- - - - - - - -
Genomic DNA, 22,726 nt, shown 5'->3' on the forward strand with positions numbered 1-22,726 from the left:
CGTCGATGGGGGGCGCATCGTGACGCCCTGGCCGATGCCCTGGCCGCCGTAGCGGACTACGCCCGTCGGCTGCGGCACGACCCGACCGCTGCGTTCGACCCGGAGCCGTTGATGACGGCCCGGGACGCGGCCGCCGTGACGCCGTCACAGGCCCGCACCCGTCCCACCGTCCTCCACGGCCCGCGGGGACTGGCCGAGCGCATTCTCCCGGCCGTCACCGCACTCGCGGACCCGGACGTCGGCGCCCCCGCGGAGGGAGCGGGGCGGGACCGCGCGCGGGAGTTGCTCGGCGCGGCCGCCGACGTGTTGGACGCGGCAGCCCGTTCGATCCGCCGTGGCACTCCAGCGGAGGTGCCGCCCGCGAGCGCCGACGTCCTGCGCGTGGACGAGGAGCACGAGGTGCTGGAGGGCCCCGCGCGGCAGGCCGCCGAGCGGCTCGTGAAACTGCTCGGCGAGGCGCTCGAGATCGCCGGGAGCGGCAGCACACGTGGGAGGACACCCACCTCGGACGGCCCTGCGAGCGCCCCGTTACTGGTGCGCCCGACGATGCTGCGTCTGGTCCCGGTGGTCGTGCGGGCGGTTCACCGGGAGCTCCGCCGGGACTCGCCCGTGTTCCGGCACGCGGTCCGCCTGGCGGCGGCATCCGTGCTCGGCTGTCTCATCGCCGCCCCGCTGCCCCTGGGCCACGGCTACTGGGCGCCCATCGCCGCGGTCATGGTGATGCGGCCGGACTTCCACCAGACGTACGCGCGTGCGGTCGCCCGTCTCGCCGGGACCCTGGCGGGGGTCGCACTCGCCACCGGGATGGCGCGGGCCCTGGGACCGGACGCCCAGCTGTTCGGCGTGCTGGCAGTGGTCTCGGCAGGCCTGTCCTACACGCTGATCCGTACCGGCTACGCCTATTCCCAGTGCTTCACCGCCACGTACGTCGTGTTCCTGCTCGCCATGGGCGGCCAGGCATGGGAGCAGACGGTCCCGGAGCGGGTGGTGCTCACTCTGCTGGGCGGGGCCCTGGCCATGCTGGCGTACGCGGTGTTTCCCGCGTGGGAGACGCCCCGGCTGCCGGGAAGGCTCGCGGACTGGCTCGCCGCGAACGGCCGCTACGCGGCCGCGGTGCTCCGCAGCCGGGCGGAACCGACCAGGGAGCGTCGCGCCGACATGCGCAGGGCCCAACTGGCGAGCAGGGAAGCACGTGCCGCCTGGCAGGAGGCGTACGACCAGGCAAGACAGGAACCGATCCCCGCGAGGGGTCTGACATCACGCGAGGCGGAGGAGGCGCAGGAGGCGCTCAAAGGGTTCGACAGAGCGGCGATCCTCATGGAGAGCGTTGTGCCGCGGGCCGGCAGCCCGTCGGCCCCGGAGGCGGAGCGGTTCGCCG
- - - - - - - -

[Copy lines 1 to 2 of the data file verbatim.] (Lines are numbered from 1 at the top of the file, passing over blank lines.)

Genomic DNA, 22,726 nt, shown 5'->3' on the forward strand with positions numbered 1-22,726 from the left:
CGTCGATGGGGGGCGCATCGTGACGCCCTGGCCGATGCCCTGGCCGCCGTAGCGGACTACGCCCGTCGGCTGCGGCACGACCCGACCGCTGCGTTCGACCCGGAGCCGTTGATGACGGCCCGGGACGCGGCCGCCGTGACGCCGTCACAGGCCCGCACCCGTCCCACCGTCCTCCACGGCCCGCGGGGACTGGCCGAGCGCATTCTCCCGGCCGTCACCGCACTCGCGGACCCGGACGTCGGCGCCCCCGCGGAGGGAGCGGGGCGGGACCGCGCGCGGGAGTTGCTCGGCGCGGCCGCCGACGTGTTGGACGCGGCAGCCCGTTCGATCCGCCGTGGCACTCCAGCGGAGGTGCCGCCCGCGAGCGCCGACGTCCTGCGCGTGGACGAGGAGCACGAGGTGCTGGAGGGCCCCGCGCGGCAGGCCGCCGAGCGGCTCGTGAAACTGCTCGGCGAGGCGCTCGAGATCGCCGGGAGCGGCAGCACACGTGGGAGGACACCCACCTCGGACGGCCCTGCGAGCGCCCCGTTACTGGTGCGCCCGACGATGCTGCGTCTGGTCCCGGTGGTCGTGCGGGCGGTTCACCGGGAGCTCCGCCGGGACTCGCCCGTGTTCCGGCACGCGGTCCGCCTGGCGGCGGCATCCGTGCTCGGCTGTCTCATCGCCGCCCCGCTGCCCCTGGGCCACGGCTACTGGGCGCCCATCGCCGCGGTCATGGTGATGCGGCCGGACTTCCACCAGACGTACGCGCGTGCGGTCGCCCGTCTCGCCGGGACCCTGGCGGGGGTCGCACTCGCCACCGGGATGGCGCGGGCCCTGGGACCGGACGCCCAGCTGTTCGGCGTGCTGGCAGTGGTCTCGGCAGGCCTGTCCTACACGCTGATCCGTACCGGCTACGCCTATTCCCAGTGCTTCACCGCCACGTACGTCGTGTTCCTGCTCGCCATGGGCGGCCAGGCATGGGAGCAGACGGTCCCGGAGCGGGTGGTGCTCACTCTGCTGGGCGGGGCCCTGGCCATGCTGGCGTACGCGGTGTTTCCCGCGTGGGAGACGCCCCGGCTGCCGGGAAGGCTCGCGGACTGGCTCGCCGCGAACGGCCGCTACGCGGCCGCGGTGCTCCGCAGCCGGGCGGAACCGACCAGGGAGCGTCGCGCCGACATGCGCAGGGCCCAACTGGCGAGCAGGGAAGCACGTGCCGCCTGGCAGGAGGCGTACGACCAGGCAAGACAGGAACCGATCCCCGCGAGGGGTCTGACATCACGCGAGGCGGAGGAGGCGCAGGAGGCGCTCAAAGGGTTCGACAGAGCGGCGATCCTCATGGAGAGCGTTGTGCCGCGGGCCGGCAGCCCGTCGGCCCCGGAGGCGGAGCGGTTCGCCG